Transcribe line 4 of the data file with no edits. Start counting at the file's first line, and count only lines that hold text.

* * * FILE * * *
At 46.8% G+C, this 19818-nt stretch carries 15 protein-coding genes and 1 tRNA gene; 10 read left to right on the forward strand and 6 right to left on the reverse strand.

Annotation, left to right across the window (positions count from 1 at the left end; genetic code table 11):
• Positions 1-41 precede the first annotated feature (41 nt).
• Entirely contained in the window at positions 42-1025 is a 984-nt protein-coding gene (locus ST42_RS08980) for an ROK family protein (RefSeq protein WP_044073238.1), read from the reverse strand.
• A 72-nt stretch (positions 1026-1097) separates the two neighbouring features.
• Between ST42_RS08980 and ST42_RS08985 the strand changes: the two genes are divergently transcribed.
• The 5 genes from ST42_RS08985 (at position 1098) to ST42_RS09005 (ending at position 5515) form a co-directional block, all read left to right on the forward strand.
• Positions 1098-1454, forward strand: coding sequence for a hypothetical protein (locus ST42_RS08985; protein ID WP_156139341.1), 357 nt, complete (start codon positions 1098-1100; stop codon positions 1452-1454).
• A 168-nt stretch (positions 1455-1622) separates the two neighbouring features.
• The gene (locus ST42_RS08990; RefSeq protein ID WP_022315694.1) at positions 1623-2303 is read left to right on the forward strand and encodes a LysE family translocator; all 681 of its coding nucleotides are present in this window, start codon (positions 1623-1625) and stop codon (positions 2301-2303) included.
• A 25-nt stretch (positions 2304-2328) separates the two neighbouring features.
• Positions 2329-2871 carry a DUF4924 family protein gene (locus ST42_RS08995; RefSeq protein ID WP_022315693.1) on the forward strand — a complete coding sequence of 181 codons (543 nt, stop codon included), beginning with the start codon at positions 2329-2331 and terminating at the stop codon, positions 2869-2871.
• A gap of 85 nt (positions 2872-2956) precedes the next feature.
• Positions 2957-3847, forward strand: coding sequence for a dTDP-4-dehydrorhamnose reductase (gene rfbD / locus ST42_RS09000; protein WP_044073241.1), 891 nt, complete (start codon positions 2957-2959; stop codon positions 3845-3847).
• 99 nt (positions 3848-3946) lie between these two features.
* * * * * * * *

• Entirely contained in the window at positions 42-1025 is a 984-nt protein-coding gene (locus ST42_RS08980) for an ROK family protein (RefSeq protein WP_044073238.1), read from the reverse strand.